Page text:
Are your content marketing goals and team aligned?

/ October 8, 2018 / In Content & SEO / By

You’ve spent hours defining your content marketing goals. You’ve hunted for qualified writers. And you’ve crafted an editorial calendar that includes a wide variety of topics for an audience that your team knows all too well by now.

But why do your results still not reflect the effort and dedication that you and your team have put in?

Despite publishing valuable and high-quality content regularly, you’re still struggling to achieve your content marketing goals.

Here’s something to chew on. Have you ever thought about whether your content marketing goals and your team are aligned?

I have a message for you: If your team isn’t a good fit with your objectives, you have problems, my friend. Symptoms range from having trouble defining the objective of each piece of content to a lack of understanding and drive to meet these content marketing goals.

Think of yourself as the manager of a World Cup team and your content marketing team as your top 11. Every single player needs to know what they’re playing and fighting for. In every single one of the 90 minutes and beyond.

In this article, we’ll explain how you can help your team understand, remember, and apply these content marketing goals to the production process of the content they produce.

3 ways to align your content marketing goals and team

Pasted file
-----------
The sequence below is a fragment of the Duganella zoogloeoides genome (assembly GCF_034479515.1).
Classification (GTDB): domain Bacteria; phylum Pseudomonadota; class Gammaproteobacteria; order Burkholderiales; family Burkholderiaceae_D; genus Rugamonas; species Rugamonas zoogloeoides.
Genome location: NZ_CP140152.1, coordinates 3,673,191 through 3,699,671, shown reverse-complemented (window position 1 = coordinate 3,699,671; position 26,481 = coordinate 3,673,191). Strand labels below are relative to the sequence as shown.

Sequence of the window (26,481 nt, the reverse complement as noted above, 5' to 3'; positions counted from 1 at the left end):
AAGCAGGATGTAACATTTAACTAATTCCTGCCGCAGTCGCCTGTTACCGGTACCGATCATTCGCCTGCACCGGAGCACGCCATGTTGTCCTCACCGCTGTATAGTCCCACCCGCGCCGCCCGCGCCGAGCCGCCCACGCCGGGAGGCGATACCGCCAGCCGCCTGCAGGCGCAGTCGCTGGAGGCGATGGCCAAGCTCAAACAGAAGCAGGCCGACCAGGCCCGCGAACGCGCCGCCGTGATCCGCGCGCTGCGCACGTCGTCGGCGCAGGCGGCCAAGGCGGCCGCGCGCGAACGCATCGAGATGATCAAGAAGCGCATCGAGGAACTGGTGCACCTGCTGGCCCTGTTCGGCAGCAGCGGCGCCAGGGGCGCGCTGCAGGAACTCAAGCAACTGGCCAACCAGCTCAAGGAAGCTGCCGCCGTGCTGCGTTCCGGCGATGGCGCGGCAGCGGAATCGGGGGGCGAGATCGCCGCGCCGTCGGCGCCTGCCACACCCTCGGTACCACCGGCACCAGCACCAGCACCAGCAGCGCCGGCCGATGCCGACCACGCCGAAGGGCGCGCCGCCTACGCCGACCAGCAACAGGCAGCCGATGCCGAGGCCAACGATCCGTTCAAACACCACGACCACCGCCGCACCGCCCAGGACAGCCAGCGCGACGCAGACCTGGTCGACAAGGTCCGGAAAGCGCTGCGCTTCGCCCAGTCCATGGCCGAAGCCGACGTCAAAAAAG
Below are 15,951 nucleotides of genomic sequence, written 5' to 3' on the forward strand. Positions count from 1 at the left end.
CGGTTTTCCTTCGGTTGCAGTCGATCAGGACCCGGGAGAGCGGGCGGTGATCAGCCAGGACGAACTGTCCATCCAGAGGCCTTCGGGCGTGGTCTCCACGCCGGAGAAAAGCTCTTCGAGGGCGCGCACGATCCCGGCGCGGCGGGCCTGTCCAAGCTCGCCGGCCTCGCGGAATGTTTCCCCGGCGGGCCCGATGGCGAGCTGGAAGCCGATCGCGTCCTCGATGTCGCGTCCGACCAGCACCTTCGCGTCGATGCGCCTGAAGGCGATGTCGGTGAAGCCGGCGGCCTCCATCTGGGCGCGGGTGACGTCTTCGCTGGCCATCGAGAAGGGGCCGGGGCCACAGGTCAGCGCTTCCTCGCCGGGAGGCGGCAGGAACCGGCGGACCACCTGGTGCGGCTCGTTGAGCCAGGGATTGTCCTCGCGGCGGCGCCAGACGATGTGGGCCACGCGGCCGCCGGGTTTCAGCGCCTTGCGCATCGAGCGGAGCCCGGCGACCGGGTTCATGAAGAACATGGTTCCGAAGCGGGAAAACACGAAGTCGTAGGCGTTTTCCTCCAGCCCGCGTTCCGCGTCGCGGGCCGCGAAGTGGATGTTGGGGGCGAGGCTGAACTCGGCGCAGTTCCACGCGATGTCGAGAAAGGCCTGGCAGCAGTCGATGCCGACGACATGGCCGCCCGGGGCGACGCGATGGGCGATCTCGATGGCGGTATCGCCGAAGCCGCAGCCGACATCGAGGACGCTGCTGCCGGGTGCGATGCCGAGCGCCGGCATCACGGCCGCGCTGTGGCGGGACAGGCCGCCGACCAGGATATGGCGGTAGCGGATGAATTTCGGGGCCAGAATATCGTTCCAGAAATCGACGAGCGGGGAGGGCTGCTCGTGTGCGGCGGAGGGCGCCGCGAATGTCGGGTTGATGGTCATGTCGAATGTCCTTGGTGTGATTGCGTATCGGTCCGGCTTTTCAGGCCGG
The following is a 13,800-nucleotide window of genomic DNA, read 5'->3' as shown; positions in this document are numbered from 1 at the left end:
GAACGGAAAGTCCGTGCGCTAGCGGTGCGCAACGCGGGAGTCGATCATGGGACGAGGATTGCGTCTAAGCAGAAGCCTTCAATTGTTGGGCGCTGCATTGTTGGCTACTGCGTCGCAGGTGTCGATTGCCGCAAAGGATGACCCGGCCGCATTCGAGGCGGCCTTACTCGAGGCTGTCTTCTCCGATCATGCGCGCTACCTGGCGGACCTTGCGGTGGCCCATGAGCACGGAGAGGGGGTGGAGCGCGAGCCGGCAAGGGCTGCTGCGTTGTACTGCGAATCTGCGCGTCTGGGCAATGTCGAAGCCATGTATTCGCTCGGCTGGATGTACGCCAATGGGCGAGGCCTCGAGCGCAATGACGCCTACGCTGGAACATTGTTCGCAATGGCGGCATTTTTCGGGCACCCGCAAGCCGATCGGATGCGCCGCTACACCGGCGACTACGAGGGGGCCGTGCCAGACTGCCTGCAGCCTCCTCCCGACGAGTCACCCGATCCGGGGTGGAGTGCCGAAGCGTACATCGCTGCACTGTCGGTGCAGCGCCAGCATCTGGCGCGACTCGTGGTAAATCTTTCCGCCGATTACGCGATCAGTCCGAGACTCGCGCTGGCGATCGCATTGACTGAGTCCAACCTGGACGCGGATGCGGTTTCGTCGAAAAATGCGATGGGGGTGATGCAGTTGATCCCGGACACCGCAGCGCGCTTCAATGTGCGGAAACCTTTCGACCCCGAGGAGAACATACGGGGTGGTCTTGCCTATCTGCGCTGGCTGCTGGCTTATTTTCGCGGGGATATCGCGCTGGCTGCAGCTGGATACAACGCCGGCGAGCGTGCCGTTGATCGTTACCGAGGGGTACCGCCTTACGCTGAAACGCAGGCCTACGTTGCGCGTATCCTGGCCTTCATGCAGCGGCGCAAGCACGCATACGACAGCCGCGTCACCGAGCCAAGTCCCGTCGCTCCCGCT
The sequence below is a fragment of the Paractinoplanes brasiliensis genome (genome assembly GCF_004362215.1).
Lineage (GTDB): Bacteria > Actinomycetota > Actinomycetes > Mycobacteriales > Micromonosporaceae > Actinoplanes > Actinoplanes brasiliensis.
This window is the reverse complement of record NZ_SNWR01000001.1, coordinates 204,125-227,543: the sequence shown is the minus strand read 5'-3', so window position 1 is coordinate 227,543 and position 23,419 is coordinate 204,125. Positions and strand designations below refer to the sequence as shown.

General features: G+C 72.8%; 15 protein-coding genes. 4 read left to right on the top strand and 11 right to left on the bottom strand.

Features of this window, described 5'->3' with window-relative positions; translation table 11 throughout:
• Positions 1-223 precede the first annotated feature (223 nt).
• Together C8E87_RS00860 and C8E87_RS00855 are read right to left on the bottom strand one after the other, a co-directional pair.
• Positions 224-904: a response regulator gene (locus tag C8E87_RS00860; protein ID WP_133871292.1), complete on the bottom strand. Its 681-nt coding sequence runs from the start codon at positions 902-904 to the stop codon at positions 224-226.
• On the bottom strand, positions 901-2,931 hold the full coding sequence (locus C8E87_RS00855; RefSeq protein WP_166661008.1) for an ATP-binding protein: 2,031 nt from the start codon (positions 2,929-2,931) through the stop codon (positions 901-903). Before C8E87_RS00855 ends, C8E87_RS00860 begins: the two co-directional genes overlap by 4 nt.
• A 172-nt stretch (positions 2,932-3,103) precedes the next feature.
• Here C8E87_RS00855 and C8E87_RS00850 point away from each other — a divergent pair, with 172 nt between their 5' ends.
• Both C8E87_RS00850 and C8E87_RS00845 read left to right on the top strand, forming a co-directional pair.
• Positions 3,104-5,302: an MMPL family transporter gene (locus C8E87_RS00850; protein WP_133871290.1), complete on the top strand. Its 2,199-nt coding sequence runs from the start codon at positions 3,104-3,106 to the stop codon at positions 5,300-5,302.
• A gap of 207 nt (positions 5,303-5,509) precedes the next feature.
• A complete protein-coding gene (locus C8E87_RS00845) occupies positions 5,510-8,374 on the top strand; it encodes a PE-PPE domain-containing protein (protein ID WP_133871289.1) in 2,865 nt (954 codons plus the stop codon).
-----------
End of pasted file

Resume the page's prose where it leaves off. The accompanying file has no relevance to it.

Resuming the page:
1. Define, document, and share your goals with your writers

In a previous article, we discussed the importance of having only one objective for each piece of content you produce and documenting them.

We mentioned it there and we’ll mention it again:

It’s absolutely vital that every single team member that’s involved in content creation participate in the process of setting objectives and have access to this document as and when they need it.

Having a certain article and/or topic assigned to them is one thing. Seeing an objective tagged to the article and understanding it is taking it one step further — it gives them something to strive towards.

It reminds them of who and what they’re writing for, which helps them maintain their focus during their content writing process.

Another benefit of giving your team members access to this document — and an important one at that — is the motivation it gives them. The more aware they are of the objectives they have to meet, the more drive they have. In turn, the better the results you obtain in the long run.

What about freelance writers or external content marketing agencies?

If your content marketing efforts are outsourced to freelance writers or a content marketing agency, it’s even more important to have a clear definition of each piece of content stated in your editorial calendar.

Chances are you’re working in a shared content calendar with visibility for all in which a team member (or perhaps yourself) fills in different topics for the freelancers or agency writers to tackle.

Make sure to include the clear objectives of each piece of content. As external writers, they don’t understand your company and your goals as well as you do, and more guidance is naturally needed.

If your entire content strategy is outsourced, let them know what your end goals are. And request that they define and include the objectives of each content when drawing up a content calendar.

For this to work, there needs to be a prior agreement between yourself and the freelancer/agency regarding the different objectives of the content strategy and their priorities.

Here are some things you should consider: